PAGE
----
Bazrighaleh took a 3-0 lead on a takedown and stepout, before Yamada cut the lead with a nifty back trip for a takedown. But the Iranian added another stepout and a takedown to go ahead 6-2 heading into the second period.

That’s when Yamada put to good use his occasional training in Greco, as he locked up Bazrighaleh and executed a picture-perfect lateral drop, not once but twice. That put him up 10-6, and a takedown and 2-point counter were not enough to give Bazrighaleh the win.

“When I was in high school and sometimes in college, I entered Greco competitions,” said Yamada, a second-year student at powerhouse Yamanashi Gakuin University. “We often practice Greco style. Even though the styles are different, I’m glad I didn’t just limit myself to freestyle. 

“I used it in situations where I was both winning and losing. I just had to give it a shot and see what happens.”

Mohammadjavad EBRAHIMIZIVLAEI (IRI) crushed Takuma OTSU (JPN),11-0, and claimed the 92kg gold medal. (Photo: Kadir Caliskan)

Another final that featured a clash between Iran and Japan went the Middle East nation’s way, as Mohammadjavad EBRAHIMIZIVLAEI (IRI) stormed to an 11-0 technical fall of Takuma OTSU (JPN) for the 92kg gold. 

That helped Iran capture the team title with 168 points, just 9 ahead of host India in second. Kazakhstan finished third with 146 points, 6 ahead of Japan.

Ironically, had Yamanashi Gakuin University entered the team competition on its own, it would have placed sixth with 100 points. The school located 120 kilometers west of Tokyo in Kofu city got gold medals from Yamada and Takuto OTOGURO (JPN) at 65kg, a silver from Otsu, and bronzes from Ryuto SAKAKI (JPN) at 61kg and alumnus Yuki TAKAHASHI (JPN) at 57kg.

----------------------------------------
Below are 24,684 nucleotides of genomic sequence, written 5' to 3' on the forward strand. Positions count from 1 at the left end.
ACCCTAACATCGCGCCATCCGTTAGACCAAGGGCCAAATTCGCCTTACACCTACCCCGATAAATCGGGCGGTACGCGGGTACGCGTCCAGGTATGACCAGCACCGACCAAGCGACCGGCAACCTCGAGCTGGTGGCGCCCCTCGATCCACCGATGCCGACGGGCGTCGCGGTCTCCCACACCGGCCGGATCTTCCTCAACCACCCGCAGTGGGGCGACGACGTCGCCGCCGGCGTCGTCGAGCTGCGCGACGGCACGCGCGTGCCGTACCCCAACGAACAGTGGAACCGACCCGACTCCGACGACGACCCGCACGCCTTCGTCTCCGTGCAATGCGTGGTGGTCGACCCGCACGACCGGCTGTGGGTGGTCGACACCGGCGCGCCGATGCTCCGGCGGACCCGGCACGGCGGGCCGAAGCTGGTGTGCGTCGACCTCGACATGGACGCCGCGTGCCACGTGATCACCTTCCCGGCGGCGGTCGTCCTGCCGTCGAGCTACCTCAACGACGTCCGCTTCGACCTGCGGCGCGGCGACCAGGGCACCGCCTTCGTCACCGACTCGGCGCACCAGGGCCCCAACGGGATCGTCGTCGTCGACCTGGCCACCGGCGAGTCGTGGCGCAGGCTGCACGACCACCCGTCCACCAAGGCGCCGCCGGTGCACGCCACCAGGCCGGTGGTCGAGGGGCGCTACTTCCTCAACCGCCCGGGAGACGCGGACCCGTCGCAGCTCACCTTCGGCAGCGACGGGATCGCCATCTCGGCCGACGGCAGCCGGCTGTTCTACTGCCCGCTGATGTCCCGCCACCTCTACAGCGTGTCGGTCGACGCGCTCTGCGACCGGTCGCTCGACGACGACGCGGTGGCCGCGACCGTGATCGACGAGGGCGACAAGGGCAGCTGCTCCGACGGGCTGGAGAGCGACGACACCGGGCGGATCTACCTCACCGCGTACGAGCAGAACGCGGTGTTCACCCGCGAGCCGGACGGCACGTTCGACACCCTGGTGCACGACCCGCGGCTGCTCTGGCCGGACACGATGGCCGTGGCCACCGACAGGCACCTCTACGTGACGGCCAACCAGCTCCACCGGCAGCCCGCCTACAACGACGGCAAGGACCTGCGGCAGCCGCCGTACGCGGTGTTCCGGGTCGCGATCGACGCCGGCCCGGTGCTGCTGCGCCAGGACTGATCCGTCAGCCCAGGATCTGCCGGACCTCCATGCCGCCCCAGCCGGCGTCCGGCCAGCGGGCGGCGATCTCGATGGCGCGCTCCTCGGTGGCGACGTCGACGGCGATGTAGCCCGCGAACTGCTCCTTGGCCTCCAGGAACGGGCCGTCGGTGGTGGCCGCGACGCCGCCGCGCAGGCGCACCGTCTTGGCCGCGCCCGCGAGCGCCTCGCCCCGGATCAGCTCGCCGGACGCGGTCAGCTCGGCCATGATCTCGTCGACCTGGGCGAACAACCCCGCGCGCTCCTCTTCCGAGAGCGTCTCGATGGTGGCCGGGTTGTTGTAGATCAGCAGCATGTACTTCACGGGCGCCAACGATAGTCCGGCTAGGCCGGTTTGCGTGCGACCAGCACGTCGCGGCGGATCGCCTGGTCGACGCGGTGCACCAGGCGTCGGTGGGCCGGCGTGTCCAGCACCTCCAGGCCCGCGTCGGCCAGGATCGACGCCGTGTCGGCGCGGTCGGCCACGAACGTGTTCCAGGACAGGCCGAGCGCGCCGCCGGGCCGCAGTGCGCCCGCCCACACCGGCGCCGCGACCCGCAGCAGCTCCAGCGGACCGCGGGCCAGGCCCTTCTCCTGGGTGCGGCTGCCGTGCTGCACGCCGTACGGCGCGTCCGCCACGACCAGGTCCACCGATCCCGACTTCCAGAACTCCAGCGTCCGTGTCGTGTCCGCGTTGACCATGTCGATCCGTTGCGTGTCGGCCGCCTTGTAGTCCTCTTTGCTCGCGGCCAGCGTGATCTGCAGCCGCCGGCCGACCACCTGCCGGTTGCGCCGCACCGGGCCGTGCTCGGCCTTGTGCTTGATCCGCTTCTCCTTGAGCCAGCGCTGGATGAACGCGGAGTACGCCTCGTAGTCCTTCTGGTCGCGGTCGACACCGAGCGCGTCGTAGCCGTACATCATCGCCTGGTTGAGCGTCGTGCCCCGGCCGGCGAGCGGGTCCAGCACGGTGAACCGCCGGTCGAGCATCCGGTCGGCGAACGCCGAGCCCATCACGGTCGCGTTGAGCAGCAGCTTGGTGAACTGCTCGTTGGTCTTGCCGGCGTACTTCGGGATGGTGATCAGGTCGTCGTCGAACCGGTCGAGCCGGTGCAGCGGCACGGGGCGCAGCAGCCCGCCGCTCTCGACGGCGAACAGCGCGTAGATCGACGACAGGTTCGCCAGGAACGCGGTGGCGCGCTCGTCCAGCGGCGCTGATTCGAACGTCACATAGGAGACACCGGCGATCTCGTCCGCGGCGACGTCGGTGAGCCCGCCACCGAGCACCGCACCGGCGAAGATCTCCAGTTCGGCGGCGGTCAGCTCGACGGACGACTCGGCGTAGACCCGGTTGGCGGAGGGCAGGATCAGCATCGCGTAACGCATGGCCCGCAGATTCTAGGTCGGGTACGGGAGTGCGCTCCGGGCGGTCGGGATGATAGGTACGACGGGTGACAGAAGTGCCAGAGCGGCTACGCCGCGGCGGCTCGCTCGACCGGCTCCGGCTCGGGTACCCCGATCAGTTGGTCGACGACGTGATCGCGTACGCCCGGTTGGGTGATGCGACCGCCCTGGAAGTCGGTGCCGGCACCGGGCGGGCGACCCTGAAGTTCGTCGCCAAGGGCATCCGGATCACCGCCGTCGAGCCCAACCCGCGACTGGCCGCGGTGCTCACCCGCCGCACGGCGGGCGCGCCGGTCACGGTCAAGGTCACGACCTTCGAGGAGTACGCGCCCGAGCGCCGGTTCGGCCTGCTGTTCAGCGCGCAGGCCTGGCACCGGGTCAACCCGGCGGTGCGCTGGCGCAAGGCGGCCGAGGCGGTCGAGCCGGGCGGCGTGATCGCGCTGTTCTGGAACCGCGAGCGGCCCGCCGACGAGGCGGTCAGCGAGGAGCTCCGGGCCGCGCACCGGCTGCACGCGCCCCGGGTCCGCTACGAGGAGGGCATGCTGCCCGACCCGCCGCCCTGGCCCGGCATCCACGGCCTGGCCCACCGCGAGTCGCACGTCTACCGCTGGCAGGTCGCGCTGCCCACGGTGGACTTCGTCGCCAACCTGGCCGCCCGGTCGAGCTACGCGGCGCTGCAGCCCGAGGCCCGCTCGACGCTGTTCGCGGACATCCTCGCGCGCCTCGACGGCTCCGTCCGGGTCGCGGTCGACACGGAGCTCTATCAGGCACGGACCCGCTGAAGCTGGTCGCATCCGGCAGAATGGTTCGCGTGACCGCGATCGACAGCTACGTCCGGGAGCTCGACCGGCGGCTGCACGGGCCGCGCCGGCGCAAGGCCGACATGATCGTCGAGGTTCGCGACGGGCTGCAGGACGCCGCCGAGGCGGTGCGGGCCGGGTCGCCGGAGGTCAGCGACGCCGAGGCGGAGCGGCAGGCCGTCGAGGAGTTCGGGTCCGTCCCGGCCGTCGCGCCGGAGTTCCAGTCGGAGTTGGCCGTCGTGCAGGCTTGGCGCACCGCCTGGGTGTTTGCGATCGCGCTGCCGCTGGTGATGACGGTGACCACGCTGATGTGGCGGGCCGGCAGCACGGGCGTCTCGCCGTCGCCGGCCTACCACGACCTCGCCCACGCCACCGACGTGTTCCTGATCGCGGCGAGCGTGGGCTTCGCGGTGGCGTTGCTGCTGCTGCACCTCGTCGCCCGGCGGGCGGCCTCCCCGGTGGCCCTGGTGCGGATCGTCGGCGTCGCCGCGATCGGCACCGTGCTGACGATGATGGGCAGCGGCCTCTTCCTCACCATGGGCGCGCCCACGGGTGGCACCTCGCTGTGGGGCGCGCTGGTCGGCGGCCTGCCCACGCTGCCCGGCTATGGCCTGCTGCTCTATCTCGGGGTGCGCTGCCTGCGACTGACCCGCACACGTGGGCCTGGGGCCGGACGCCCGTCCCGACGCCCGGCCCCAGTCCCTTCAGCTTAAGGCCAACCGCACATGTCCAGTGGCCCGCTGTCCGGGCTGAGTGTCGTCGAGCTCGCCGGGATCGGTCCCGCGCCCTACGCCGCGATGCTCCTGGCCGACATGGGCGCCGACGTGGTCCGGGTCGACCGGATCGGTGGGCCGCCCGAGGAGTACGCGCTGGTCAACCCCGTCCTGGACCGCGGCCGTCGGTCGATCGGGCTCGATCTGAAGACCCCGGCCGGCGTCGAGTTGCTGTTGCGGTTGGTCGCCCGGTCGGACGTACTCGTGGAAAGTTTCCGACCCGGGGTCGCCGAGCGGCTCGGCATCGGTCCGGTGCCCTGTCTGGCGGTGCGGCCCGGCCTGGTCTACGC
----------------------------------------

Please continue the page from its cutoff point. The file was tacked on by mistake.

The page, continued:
“We expected at least third places from the lower weights,” Yamanashi coach Kunihiko OBATA said. “The guys in the upper weights far exceeded our expectations. It’s a good experience and gives them confidence.”

The final gold of the night went to world U-23 bronze medalist Yusup BATIRMURZAEV (KAZ), who executed three gut wreches in dominating Khuderbulga DORJKHAND (MGL) for a 10-0 technical fall in 1:32.

In the bronze-medal matches, host India’s two world medalists came away with hardware, as Rahul AWARE (IND) topped Majid DASTAN (IRI) 5-2 at 57kg and Punia rolled to a 10-0 technical fall of Issa AL OBAIDI (IRQ) at 86kg.

Japan and Iran had two bronze medalists each, while Uzbekistan, Mongolia, Kazakhstan and Korea had one each.

Daichi TAKATANI (JPN), a silver medalist at both the Asian Championships and Asian Games in 2018 at 65kg, picked up a bronze medal in his debut at the next Olympic weight of 74kg with a 15-4 technical fall of Karam MAHMOOD (IRQ).

Takatani had unsuccessfully tried to dislodge 2018 world champion Otoguro at 65kg in the battle to make Japan’s Olympic team, then made the drastic jump up two weight classes to 74kg. He came up short of grabbing the Tokyo 2020 spot, but his second place at the Japan Championships earned him a ticket to New Delhi.

While conceding little in terms of technique, Takatani still feels the gap in size, and allowed Mahmood to pull off a 4-point counter to start their bronze-medal match. But his superior skills came to the forefront and he piled up the points before finishing the match in 5:28.

Day 6 Results


61kg (13 entries)
GOLD – Ulubek ZHOLDOSHBEKOV (KGZ) df. Muhammad IKROMOV (TJK) by Fall, 2:44 (3-0)
BRONZE – Ryuto SAKAKI (JPN) df. YUN Jihoon (KOR), 4-2
BRONZE – Rahul AWARE (IND) df. Majid DASTAN (IRI), 5-2

74kg (12 entries)
GOLD – Daniyar KAISANOV (KAZ) df. Jitender JITENDER (IND), 3-1
BRONZE – Daichi TAKATANI (JPN) df. Karam MAHMOOD (IRQ) by TF, 15-4, 5:28
BRONZE – Mostafa HOSSEINKHANI (IRI) df. Sumiyabazar ZANDANBUD (MGL), 5-0 

86kg (9 entries)
GOLD – Shutaro YAMADA (JPN) df. Ahmad BAZRIGHALEH (IRI), 10-10 
BRONZE – Deepak PUNIA (IND) df. Issa AL OBAIDI (IRQ) by TF, 10-0, 2:43

92kg (8 entries)
GOLD – Mohammadjavad EBRAHIMIZIVLAEI (IRI) df. Takuma OTSU (JPN) by TF, 11-0, 5:31 
BRONZE – Tsogtgerel MUNKHBAATAR (MGL) df. Chyngyz KERIMULOV (KGZ) by TF, 11-1, 4:30
BRONZE – Iliskhan CHILAYEV (KAZ) df. Ajiniyaz SAPARNIYAZOV (UZB), 4-4

125kg (12 entries)
GOLD – Yusup BATIRMURZAEV (KAZ) df. Khuderbulga DORJKHAND (MGL) by TF, 10-0, 1:32
BRONZE – NAM Koungjin (KOR) df. Zaman ANWAR (PAK) by TF, 10-0, 3:23
BRONZE – Parviz HADIBASMANJ (IRI) df. Farkhod ANAKULOV (TJK) by TF, 10-0, 2:04